- a nest, especially one in which insects, spiders, etc., deposit their eggs.
- a place or point in an organism where a germ or other organism can develop or breed.
Origin of nidus
Examples from the Web for nidus
Historical Examples of nidus
This thin but rough covering entangles stray particles, and thus by its own decay affords a nidus for a stronger growth.The Dwelling House
George Vivian Poore
These flies are continually prowling about and prying into every corner, to find, by stealth, a nidus for their eggs.Insect Architecture
It has indeed been much more than Shelley seems to have realized, the nidus of a love pure and wholesome, if not very passionate.Shelley and the Marriage Question
What would there be in his system which could furnish a nidus for its reception?Vegetable Diet: As Sanctioned by Medical Men, and by Experience in All Ages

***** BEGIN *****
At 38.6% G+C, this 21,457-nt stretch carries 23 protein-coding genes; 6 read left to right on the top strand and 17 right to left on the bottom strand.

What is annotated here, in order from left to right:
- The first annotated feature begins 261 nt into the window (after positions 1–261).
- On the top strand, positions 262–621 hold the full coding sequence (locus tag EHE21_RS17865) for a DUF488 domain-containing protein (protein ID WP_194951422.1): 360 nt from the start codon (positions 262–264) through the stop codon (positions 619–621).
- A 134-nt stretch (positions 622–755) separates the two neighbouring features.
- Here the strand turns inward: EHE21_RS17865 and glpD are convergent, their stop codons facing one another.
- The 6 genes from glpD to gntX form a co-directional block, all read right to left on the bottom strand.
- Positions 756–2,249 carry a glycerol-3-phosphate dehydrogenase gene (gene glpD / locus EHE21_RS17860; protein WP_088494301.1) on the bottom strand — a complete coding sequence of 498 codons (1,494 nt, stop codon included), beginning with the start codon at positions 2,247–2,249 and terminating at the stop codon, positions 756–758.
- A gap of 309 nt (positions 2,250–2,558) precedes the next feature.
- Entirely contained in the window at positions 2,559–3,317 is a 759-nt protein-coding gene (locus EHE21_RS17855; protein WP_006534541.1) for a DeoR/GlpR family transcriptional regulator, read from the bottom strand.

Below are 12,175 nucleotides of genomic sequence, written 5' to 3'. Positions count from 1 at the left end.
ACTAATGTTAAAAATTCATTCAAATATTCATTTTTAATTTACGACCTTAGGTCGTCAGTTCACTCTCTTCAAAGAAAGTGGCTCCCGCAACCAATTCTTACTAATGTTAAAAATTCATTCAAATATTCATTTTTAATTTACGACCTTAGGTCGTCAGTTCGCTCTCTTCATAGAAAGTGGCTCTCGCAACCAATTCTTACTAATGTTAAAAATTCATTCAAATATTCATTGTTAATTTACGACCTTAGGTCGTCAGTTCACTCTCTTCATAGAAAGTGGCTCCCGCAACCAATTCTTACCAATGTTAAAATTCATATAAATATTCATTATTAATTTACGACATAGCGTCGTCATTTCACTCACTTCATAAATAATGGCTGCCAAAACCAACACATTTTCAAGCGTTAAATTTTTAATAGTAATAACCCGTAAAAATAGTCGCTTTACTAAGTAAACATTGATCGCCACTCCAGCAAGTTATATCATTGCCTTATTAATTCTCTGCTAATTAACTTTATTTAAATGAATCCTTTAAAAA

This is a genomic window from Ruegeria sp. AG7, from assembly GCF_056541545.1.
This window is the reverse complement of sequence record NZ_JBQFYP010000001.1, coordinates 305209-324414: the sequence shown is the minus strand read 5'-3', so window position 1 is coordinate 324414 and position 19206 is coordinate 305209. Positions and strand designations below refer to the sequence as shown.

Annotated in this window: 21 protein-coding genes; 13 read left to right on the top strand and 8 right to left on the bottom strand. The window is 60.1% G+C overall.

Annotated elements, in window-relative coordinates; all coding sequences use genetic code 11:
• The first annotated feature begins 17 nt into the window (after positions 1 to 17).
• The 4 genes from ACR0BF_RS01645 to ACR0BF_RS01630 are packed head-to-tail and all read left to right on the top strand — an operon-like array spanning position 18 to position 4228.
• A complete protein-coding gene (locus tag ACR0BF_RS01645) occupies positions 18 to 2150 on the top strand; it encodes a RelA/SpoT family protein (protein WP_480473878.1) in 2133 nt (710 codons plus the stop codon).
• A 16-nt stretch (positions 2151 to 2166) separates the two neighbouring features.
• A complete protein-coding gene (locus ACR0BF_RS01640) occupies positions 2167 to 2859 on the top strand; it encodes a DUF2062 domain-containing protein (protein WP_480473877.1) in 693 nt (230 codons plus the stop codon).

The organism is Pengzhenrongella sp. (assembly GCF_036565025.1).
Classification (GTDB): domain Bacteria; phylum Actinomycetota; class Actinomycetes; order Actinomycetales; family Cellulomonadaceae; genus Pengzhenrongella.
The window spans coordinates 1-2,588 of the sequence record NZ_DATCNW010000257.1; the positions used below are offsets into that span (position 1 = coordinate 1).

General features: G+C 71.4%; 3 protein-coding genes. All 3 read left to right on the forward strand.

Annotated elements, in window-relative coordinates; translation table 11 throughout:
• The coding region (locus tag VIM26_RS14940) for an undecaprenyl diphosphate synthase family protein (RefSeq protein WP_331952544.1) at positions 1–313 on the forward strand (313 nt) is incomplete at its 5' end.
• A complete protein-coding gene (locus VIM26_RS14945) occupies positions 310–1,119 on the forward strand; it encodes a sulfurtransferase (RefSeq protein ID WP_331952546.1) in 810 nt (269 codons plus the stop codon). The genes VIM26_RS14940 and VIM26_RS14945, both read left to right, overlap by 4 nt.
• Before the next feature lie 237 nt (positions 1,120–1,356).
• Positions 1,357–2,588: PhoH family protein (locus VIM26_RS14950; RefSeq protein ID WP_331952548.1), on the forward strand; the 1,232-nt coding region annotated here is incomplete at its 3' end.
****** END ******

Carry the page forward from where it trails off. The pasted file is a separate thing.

William Andrus Alcott
Beyond the Kirghisians lodged a nidus of Bucharians, wild as the asses of Numidia.
- the nest in which insects or spiders deposit their eggs
- pathol a focus of infection
- a cavity in which plant spores develop
Word Origin for nidus
Word Origin and History for nidus
"nest, breeding place," 1742, from Latin nidus "a nest," from Old Latin *nizdus (see nest (n.)). Figurative use by 1807. Classical plural is nidi.
- A central point or focus of bacterial growth in a living organism.
- A nest, especially one for the eggs of insects, spiders, pathogenic organisms, or small animals.
- A cavity where spores develop.
- A point or place at which something originates, accumulates, or develops, as the center around which calculi form.